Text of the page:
Rohit Talwar, Steve Wells, Alexandra Whittington, April Koury and Helena Calle on virtual reality’s impact on work and learning.
Virtual reality (VR) is one of the major contemporary technologies being implemented in teaching today, with examples emerging that hint at how it could play a role in the future of education. It is one of the key innovations that have gathered significant attention, and current examples of VR in the marketplace nclude HTC’s Vive, Oculus Rift and SteamVR.
As a consumer product, VR is a seemingly magical form of entertainment made possible by emerging technology. The nature of VR changes the way people interact with digital information, including data, knowledge and alternative scenarios. The many potential benefits of VR in teaching are only beginning to emerge.
One of the biggest challenges in education and training is ensuring that whatever is being taught meets the audience’s learning needs. In today’s complex society, where new discoveries and technologies emerge regularly, learning needs can also change rapidly.
In response to these challenges, tools like VR can help educators adapt and refine solutions quickly. This is just the latest instance of innovative consumer electronics tools being employed in teaching; past examples include the internet, social media, mobile phones and video games.
The VR experience allows people to interact with others in a simulated scenario at different and increasingly multi-sensory levels. Educators have found information retention improves when the individual is engaged in such diverse multi-level experiences.
Creating virtual realities helps bring to life aspects of the curricula and learning objectives in a more engaging manner.
Examples include visualising inherently abstract concepts in physics, engineering, mathematics, chemistry and biology, such as exploring geometric shapes in 3D, following signals through the nervous system, and seeing the behaviour of structures under different loads and environmental conditions.
VR allows for exploring scenarios that are difficult or dangerous to recreate in the classroom, such as the impact of combining hazardous chemicals, the behaviour of the heart during a cardiac arrest, and monitoring lava flows and temperatures in an erupting volcano.
Creating virtual realities helps bring to life aspects of the curricula and learning objectives in a more engaging manner. For example, travelling virtually to a scenario that brings to life the major facts and details of the history of pre-Hispanic cultures or the different conversations and tensions that led to past wars.
For students with special needs, VR enables them to experiment with different learning strategies that do not rely on passive listening or reading. For example, learners with attention deficit, hyperactivity or dyslexia could learn more effectively through experimentation in virtual contexts.
The work environment
There are also a range of possible VR applications in the work environment, such as demonstrating architectural models and testing factors like human behaviours during emergencies.
And for advanced multi-sensory simulation of complex and dangerous tasks and activities – encompassing surgery, flying a supersonic jet, fixing a component on the outside of a spacecraft, through to rehearsing combat or disaster rescue scenarios.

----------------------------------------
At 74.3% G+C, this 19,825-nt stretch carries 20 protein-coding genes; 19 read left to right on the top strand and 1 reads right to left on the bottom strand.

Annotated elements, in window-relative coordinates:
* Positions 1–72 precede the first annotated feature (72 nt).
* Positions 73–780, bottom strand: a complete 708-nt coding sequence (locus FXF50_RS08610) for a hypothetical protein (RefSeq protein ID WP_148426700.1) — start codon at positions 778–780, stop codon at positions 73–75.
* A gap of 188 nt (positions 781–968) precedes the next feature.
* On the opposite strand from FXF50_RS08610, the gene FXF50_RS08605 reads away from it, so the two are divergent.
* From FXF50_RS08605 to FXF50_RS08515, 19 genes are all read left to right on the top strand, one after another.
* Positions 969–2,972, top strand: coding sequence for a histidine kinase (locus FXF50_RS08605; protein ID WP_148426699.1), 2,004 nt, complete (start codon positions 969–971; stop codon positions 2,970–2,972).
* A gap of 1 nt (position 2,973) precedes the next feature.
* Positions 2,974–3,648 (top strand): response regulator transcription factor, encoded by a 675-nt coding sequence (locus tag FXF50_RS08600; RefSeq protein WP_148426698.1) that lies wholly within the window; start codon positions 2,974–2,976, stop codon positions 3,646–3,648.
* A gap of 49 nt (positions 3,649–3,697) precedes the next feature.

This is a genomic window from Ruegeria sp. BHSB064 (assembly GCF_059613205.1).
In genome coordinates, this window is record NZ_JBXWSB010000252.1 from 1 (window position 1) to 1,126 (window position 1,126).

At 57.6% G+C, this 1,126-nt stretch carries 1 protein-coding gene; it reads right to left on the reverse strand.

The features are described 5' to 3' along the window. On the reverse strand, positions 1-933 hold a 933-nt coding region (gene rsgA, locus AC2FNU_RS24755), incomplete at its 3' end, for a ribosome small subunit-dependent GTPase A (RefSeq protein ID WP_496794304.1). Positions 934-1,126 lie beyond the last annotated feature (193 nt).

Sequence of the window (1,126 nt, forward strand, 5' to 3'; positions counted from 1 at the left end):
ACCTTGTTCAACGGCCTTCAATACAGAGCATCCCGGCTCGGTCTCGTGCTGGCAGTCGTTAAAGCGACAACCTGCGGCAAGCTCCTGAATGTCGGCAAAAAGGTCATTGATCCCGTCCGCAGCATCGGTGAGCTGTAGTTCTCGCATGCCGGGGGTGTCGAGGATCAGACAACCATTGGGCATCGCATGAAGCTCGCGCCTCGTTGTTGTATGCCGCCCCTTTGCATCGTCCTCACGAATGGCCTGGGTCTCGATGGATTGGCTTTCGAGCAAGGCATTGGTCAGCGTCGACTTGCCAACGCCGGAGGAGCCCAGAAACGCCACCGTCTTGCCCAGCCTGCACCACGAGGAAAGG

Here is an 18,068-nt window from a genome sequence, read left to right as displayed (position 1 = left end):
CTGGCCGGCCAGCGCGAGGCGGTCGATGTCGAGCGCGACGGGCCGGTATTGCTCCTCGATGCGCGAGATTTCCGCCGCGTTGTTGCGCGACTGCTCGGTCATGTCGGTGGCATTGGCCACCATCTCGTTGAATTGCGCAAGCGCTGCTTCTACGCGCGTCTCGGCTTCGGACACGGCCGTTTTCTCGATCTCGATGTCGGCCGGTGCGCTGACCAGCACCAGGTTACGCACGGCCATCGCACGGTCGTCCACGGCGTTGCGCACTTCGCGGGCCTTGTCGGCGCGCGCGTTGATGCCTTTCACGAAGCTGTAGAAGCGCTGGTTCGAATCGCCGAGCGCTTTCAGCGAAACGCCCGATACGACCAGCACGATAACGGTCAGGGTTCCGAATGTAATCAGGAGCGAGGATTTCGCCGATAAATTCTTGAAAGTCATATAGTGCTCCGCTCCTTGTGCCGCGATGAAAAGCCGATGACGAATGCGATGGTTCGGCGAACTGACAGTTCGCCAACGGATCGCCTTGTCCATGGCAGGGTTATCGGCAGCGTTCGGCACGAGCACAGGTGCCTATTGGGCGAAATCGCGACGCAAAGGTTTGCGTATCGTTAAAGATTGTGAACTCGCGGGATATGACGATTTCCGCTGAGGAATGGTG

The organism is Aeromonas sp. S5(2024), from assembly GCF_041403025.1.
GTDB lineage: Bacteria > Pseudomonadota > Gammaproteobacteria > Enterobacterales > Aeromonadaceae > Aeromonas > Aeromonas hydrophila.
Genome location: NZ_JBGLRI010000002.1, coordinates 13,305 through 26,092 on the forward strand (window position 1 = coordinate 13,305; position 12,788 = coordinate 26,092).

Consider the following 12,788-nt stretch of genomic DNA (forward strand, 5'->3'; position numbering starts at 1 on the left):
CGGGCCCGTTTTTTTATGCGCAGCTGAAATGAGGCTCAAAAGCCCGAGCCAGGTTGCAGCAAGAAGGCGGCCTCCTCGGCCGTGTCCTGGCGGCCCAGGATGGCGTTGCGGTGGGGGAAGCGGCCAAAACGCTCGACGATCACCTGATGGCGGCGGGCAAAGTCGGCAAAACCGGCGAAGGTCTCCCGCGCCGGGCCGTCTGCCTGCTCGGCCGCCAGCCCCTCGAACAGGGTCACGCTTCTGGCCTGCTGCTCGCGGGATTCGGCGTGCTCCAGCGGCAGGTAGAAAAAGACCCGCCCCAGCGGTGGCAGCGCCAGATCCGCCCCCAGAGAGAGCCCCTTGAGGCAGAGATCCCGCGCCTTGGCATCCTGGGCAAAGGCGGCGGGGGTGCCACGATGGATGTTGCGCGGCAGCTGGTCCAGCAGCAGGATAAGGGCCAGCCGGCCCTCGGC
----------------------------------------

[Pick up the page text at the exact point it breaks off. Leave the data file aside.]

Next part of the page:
VR can be used to make abstract data more tangible to help workers understand information more deeply and promote a better decision-making process. The scope and scale of daily choices can be visualised more easily in VR. A 3D map of the likely return on effort invested for different potential customers might make it easier to determine where to focus sales activity.
People will be able to create different virtual worlds and test alternative strategies, solutions and unintended consequences. The creation and exploration of parallel virtual scenarios would enable employees to evaluate which choice might best fit the current strategy.
In corporate training, VR could help accelerate the learning process by allowing people to run through multiple real-world scenarios for the application of a skill, such as trying out coaching skills with virtual people that possess different attitudes and personalities.
Training can also be done in situ, for example providing a VR overlay to guide a remote maintenance engineer through the removal and repair of an aircraft engine part when the plane is 10,000 miles from its home base.
The bigger picture
VR is also being put to use in ways that can enhance the social, emotional and mental conditions for humanity in general – an increasingly important priority for education and training in a world where there is a growing fear of technology usurping humans.
For example, virtual reality offers the opportunity to bring people together in applications ranging from shared dating experiences and family reunions through to global team meetings and conflict resolution processes.
Whether as our avatars or holograms, we can interact and retain a sense of personal contact with people across the globe in these shared experiences.
About the authors
The authors are futurists with Fast Future. Rohit Talwar is the CEO and Steve Wells is the COO. April Koury is the publishing director and Helena Calle is a researcher. Alexandra Whittington is foresight director of Fast Future and a faculty member on the Futures programme at the University of Houston. Find out more at fastfuture.com or follow @fastfuture
This is an abridged version of a piece from February’s TJ magazine. To find get the full feature, subscribe here.